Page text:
It has been said, if you aren’t paying for it, you are the product being sold. And that is the center of all of these social networks. They don’t charge you anything because they are selling you. Google+ doesn’t have ads yet, but since Google announced the closing of Reader because they could never figure out a way to make money off it, you have to assume the ads are coming because if they can’t make money off Google+ they will eventually shutter it.
I’m rambling… anyway, I guess my point is that I wish people who stop trying to sell my eyes and control what I see.
Just the other day I was wondering, “Does anyone leave comments on my reviews over at Shakefire?” So I searched through and found that, as expected, most of the time the answer is “No.” Rarely, someone will leave a single comment either in agreement with or disagreement with my review, or some aspect of my review. For example, on a review I did of one of those baseball DVDs that compresses a whole season into a couple or three hours I said it was the best way for most people to watch baseball since baseball can be pretty boring. The comment was that people are missing out by not watching the entire season.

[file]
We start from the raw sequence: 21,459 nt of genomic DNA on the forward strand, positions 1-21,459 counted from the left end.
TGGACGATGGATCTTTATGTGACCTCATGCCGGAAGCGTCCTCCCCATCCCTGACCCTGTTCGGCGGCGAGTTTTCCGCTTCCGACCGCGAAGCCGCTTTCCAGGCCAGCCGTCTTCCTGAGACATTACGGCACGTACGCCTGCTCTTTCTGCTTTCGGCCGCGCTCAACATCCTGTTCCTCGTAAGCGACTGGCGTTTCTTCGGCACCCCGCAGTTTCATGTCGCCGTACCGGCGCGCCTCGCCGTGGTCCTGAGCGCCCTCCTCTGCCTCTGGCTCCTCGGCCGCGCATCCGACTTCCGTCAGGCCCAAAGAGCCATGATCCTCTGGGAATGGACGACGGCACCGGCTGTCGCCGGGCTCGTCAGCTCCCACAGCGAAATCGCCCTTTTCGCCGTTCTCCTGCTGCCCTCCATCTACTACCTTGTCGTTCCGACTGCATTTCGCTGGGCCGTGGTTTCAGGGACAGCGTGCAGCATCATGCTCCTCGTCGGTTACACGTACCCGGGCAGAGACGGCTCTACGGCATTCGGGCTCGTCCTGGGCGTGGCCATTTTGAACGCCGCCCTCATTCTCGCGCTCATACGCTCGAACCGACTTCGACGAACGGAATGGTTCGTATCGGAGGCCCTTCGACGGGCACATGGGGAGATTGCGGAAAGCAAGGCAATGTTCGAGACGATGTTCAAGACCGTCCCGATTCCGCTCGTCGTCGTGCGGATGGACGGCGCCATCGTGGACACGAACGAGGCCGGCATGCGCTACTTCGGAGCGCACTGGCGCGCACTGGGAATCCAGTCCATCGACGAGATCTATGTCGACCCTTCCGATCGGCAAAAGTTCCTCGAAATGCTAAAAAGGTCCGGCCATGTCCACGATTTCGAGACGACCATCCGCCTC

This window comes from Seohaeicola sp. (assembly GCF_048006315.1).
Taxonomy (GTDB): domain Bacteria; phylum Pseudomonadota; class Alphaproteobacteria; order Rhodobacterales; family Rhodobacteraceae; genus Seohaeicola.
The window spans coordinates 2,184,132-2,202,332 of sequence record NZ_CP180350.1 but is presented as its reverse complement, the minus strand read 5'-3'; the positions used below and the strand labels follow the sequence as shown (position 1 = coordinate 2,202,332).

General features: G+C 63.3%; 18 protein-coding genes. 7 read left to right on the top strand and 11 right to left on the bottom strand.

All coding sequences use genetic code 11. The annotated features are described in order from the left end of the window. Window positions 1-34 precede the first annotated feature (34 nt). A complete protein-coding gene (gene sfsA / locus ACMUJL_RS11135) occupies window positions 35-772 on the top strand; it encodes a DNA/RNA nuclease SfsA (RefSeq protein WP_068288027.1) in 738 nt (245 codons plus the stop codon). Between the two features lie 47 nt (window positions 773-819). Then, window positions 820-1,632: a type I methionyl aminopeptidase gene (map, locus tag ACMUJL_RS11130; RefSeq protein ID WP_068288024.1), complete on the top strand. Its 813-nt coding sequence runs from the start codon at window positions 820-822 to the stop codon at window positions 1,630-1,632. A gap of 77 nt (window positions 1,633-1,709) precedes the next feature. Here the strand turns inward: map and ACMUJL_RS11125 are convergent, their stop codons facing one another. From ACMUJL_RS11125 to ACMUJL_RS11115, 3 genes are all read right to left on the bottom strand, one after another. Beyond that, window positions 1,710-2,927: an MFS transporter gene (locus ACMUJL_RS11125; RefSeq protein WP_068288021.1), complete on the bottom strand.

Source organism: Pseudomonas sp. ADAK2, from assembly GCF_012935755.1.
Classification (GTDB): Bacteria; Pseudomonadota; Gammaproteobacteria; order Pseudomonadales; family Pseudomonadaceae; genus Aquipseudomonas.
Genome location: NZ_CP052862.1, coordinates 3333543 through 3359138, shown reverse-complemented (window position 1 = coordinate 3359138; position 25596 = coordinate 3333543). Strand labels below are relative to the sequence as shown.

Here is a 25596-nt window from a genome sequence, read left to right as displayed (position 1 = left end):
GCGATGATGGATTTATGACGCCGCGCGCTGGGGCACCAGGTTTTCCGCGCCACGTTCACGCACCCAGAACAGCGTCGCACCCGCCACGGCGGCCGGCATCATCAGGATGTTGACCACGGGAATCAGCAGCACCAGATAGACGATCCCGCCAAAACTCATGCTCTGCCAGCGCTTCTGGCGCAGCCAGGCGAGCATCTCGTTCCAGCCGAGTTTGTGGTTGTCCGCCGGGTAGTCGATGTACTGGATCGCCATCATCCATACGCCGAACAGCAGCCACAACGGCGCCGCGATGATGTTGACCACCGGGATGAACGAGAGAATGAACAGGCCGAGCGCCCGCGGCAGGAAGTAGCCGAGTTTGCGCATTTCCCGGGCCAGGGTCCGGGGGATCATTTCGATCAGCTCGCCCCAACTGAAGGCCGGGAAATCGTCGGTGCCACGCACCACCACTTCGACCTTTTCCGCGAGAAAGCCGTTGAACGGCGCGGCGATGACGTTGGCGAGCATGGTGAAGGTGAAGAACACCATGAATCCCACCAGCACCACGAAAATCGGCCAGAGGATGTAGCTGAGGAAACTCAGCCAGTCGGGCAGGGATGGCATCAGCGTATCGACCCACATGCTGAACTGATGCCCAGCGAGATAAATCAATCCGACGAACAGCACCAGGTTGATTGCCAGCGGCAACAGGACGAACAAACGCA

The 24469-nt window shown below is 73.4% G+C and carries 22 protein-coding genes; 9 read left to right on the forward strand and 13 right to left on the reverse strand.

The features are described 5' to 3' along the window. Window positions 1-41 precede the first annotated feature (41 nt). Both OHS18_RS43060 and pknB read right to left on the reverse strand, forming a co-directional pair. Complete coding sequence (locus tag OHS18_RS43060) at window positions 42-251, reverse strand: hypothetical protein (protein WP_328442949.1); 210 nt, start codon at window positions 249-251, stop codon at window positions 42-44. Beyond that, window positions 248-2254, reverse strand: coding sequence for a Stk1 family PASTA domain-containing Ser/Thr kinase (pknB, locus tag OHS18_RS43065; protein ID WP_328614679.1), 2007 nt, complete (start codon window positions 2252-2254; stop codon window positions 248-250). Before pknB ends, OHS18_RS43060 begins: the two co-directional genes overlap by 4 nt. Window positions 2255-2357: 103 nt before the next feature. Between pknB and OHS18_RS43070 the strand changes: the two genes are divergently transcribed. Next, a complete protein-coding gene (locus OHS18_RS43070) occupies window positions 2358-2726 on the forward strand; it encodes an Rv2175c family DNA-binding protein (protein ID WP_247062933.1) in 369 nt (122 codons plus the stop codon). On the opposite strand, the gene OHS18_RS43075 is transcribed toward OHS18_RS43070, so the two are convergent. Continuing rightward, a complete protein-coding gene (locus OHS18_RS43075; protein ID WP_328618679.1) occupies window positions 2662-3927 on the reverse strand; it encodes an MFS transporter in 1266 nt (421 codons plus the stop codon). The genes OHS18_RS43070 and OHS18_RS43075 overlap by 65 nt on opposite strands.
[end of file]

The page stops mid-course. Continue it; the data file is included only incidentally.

However, one review I did got a number of responses, and I thought I would, rather than reply there, reply here. The review in question was for the album Impulse by ERRA. The main fault of this album is that I hate the genre of growling/screaming music. Since this review, I’ve sorting things out with the guy who runs the site so that I don’t get these sorts of things to review. It’s actually in both our best interests – I don’t have to review something I hate and he doesn’t get a site full of low-grade reviews due to poor product/reviewer pairing. Anyway, the original review is here.
Admittedly, because I didn’t like the album, I went for sarcasm and humor in my review. Like most other reviews, it probably would have gone uncommented on. But someone went and posted a link to it on ERRA’s Facebook page’s wall. As expected, fans of the band didn’t like that I didn’t like the music, and posted comments.
Without further ado, the comments…